Treatment of generalized or segmental dystonias

Treatment of generalized or segmental dystonias

What are the most effective medications for the treatment of generalized or segmental dystonias? 

Levodopa, effective in about 10% of children with dystonia, should be tried in all childhood-onset dystonias.

If there is no significant improvement in 2 months, levodopa is replaced by anticholinergics. The initial dose of trihexyphenidyl (Artane) is 2 mg twice daily. High doses, sometimes up to 100 mg/day, may be necessary.

The benefits may not be appreciated for 3 to 4 months after initiation of therapy. Moderate to dramatic improvement is observed in up to 70% of patients, but efficacy may decrease with chronic use.

The usefulness of these medications, especially in adults, is limited by the occurrence of peripheral (dry mouth and blurred vision) and central (forgetfulness, confusion, hallucinations) side effects.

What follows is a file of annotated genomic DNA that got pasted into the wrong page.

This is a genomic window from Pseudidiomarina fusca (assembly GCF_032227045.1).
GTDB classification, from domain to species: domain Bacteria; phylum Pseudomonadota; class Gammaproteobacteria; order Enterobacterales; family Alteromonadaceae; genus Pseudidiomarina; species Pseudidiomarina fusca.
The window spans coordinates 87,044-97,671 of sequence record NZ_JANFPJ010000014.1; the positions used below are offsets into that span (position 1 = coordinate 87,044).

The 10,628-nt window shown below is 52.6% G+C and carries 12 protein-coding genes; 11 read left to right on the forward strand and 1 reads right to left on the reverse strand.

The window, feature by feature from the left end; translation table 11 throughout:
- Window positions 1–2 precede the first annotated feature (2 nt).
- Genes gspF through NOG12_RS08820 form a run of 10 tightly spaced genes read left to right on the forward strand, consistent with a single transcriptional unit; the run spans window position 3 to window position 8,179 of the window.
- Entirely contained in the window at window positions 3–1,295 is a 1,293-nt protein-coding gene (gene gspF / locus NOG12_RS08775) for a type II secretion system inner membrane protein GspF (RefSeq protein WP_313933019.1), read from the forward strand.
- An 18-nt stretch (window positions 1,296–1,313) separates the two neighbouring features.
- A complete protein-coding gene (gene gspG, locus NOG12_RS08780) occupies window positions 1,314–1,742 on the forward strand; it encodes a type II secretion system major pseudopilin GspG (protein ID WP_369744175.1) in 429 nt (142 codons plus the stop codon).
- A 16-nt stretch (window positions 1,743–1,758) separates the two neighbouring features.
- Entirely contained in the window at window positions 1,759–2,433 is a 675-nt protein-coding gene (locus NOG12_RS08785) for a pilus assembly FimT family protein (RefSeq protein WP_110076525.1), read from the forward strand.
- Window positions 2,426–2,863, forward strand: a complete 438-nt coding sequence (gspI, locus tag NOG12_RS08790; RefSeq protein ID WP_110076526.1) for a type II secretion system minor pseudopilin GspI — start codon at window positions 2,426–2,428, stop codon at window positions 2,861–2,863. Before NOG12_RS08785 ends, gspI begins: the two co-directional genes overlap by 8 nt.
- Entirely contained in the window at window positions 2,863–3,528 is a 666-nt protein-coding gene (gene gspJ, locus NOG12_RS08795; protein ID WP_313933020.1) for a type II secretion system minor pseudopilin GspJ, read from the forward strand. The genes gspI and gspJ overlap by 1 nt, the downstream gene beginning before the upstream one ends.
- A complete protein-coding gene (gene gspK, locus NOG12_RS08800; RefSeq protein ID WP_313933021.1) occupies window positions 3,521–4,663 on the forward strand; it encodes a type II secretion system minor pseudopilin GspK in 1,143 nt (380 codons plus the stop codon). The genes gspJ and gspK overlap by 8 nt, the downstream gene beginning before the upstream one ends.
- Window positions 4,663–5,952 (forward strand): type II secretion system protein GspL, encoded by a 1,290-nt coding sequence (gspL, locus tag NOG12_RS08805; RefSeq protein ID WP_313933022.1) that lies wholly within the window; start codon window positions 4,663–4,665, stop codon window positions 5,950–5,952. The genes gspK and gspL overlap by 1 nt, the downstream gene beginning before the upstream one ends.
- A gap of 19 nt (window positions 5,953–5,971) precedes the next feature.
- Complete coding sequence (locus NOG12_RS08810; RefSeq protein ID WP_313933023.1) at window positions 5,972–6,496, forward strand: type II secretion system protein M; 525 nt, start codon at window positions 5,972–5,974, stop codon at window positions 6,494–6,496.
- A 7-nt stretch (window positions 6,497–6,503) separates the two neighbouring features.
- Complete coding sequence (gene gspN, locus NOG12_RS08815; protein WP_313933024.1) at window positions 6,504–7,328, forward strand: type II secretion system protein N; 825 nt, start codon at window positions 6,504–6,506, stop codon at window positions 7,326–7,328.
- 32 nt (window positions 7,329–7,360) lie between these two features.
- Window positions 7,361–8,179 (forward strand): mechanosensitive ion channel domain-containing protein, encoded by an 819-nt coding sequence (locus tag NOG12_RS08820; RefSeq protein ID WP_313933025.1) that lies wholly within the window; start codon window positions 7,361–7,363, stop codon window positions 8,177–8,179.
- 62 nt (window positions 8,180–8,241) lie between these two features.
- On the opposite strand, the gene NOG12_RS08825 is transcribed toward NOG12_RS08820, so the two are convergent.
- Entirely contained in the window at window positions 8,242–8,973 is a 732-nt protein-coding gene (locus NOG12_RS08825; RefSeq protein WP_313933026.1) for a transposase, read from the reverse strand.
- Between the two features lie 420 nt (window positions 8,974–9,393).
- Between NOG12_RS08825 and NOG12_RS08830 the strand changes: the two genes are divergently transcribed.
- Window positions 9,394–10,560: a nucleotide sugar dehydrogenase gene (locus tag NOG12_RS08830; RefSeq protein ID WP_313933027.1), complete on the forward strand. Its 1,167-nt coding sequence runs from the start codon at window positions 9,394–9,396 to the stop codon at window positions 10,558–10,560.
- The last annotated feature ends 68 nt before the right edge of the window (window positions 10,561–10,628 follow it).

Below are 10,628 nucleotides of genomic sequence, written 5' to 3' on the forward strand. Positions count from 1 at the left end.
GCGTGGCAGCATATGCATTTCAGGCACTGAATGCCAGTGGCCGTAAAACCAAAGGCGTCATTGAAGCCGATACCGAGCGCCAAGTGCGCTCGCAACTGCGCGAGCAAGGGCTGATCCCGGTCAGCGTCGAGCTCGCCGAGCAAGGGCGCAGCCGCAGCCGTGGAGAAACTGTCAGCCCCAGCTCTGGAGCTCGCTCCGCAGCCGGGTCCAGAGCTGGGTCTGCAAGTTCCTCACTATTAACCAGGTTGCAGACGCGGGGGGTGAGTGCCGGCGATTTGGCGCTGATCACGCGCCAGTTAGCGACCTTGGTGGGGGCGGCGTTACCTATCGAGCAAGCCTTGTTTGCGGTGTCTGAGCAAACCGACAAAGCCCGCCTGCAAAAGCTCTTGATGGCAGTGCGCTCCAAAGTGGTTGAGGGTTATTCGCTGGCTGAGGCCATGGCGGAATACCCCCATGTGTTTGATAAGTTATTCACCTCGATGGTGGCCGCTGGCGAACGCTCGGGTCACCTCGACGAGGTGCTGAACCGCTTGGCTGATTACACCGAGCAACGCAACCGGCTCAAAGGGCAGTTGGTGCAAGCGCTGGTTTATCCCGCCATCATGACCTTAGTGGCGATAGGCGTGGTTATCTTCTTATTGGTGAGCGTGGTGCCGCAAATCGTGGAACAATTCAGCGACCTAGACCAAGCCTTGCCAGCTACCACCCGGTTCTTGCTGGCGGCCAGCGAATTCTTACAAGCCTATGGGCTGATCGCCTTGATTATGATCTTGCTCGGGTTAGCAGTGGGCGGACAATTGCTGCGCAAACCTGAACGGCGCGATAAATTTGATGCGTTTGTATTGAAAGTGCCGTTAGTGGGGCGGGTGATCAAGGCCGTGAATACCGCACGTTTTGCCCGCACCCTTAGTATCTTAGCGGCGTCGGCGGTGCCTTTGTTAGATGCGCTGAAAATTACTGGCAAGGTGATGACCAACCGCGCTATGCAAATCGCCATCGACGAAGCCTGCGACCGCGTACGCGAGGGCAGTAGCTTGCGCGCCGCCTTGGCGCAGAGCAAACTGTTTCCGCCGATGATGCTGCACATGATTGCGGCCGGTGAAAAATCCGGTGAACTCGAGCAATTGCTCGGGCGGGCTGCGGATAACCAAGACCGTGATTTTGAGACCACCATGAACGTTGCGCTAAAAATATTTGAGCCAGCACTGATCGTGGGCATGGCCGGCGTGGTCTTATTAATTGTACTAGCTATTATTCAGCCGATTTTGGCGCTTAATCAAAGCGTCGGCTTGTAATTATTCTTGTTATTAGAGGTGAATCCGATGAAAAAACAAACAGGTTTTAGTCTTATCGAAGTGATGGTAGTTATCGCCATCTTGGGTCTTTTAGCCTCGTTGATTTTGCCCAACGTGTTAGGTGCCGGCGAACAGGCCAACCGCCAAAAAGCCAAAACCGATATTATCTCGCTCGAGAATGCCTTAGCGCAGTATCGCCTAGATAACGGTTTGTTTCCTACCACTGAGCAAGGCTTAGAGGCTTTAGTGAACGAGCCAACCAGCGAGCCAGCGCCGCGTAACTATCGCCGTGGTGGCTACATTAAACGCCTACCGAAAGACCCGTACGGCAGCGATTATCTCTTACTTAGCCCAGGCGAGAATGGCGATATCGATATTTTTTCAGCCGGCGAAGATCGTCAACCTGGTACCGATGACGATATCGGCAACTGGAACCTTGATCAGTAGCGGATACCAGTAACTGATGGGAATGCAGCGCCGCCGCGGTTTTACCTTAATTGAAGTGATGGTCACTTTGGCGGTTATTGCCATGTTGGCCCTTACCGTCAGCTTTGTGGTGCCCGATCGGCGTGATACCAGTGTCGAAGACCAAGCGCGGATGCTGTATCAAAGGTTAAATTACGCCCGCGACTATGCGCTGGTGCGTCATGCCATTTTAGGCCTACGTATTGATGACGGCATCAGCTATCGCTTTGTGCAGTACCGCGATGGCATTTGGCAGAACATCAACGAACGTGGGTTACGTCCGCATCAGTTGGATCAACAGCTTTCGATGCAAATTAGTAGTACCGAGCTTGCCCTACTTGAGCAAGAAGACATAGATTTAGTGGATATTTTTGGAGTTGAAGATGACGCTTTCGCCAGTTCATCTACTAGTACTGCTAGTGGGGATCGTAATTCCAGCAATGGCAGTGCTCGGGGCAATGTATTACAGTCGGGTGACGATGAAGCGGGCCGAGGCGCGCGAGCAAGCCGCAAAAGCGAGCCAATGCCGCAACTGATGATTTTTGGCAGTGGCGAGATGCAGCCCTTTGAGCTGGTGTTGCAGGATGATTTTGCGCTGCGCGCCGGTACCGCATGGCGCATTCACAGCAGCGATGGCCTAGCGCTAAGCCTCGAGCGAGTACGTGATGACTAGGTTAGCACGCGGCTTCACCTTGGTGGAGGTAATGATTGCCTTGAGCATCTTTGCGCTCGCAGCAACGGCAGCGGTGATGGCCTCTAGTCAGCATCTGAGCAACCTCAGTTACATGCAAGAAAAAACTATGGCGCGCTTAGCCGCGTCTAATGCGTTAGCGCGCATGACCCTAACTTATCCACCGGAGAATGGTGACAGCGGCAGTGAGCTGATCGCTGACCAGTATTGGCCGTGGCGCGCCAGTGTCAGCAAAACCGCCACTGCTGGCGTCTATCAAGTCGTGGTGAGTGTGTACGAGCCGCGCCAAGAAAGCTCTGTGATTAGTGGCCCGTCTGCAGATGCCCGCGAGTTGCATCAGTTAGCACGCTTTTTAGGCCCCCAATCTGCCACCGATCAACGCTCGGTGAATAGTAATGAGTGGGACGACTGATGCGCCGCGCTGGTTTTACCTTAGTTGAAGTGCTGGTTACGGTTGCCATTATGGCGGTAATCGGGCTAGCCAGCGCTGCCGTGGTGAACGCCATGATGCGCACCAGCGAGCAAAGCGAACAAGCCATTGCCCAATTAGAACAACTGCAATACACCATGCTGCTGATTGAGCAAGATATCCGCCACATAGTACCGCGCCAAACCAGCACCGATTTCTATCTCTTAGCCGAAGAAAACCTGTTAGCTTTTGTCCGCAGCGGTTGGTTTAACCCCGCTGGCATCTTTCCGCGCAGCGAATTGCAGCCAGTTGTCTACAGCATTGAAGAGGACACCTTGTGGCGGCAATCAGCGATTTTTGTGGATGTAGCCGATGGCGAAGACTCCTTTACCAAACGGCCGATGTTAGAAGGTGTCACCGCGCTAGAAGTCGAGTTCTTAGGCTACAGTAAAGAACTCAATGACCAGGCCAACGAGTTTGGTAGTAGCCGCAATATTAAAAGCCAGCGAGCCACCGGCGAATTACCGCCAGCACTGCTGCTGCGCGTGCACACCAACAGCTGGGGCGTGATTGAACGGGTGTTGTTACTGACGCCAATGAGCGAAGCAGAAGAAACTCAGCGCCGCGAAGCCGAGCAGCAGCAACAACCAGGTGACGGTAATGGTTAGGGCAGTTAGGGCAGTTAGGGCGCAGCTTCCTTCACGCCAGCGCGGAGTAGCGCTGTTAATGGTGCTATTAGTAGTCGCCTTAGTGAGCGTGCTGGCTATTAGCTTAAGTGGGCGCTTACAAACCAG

Other drugs that can be tried are baclofen, benzodiazepines, and tetrabenazine.

Levodopa (in children) and anticholinergics (in adults) are the first options among the systemic drugs.

Clonazepam is occasionally highly effective in blepharospasm, whereas baclofen may be particularly useful in cranial dystonia. Systemic treatment of focal dystonias is disappointing, however.

If oral medications are ineffective, local injections of botulinum toxin should be considered in patients with focal dystonia.

Injections of botulinum toxin into the affected musculature are now considered the first choice of treatment. 

Sources

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